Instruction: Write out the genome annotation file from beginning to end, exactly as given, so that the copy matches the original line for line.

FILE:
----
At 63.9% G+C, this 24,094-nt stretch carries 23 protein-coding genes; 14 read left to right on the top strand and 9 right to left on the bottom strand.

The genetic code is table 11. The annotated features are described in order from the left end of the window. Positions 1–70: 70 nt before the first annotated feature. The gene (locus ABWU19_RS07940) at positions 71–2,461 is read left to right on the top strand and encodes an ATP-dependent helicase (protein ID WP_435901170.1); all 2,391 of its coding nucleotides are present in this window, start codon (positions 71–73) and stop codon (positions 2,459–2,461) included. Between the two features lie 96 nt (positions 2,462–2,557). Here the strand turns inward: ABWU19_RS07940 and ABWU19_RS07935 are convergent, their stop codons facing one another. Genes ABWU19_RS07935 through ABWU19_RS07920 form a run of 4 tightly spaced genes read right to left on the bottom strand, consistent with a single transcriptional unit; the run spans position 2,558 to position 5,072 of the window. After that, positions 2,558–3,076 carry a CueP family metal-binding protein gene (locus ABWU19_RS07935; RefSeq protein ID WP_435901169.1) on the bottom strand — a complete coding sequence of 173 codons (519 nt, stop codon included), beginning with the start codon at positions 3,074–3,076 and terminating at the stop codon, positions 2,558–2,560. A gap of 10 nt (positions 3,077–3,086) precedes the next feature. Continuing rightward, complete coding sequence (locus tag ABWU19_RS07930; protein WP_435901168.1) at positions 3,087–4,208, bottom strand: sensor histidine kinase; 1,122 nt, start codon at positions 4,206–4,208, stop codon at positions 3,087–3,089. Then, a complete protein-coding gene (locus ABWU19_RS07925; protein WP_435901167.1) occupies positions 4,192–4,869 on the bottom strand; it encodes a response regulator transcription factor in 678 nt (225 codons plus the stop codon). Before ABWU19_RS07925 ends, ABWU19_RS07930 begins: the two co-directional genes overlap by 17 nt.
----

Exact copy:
At 63.9% G+C, this 24,094-nt stretch carries 23 protein-coding genes; 14 read left to right on the top strand and 9 right to left on the bottom strand.

The genetic code is table 11. The annotated features are described in order from the left end of the window. Positions 1–70: 70 nt before the first annotated feature. The gene (locus ABWU19_RS07940) at positions 71–2,461 is read left to right on the top strand and encodes an ATP-dependent helicase (protein ID WP_435901170.1); all 2,391 of its coding nucleotides are present in this window, start codon (positions 71–73) and stop codon (positions 2,459–2,461) included. Between the two features lie 96 nt (positions 2,462–2,557). Here the strand turns inward: ABWU19_RS07940 and ABWU19_RS07935 are convergent, their stop codons facing one another. Genes ABWU19_RS07935 through ABWU19_RS07920 form a run of 4 tightly spaced genes read right to left on the bottom strand, consistent with a single transcriptional unit; the run spans position 2,558 to position 5,072 of the window. After that, positions 2,558–3,076 carry a CueP family metal-binding protein gene (locus ABWU19_RS07935; RefSeq protein ID WP_435901169.1) on the bottom strand — a complete coding sequence of 173 codons (519 nt, stop codon included), beginning with the start codon at positions 3,074–3,076 and terminating at the stop codon, positions 2,558–2,560. A gap of 10 nt (positions 3,077–3,086) precedes the next feature. Continuing rightward, complete coding sequence (locus tag ABWU19_RS07930; protein WP_435901168.1) at positions 3,087–4,208, bottom strand: sensor histidine kinase; 1,122 nt, start codon at positions 4,206–4,208, stop codon at positions 3,087–3,089. Then, a complete protein-coding gene (locus ABWU19_RS07925; protein WP_435901167.1) occupies positions 4,192–4,869 on the bottom strand; it encodes a response regulator transcription factor in 678 nt (225 codons plus the stop codon). Before ABWU19_RS07925 ends, ABWU19_RS07930 begins: the two co-directional genes overlap by 17 nt.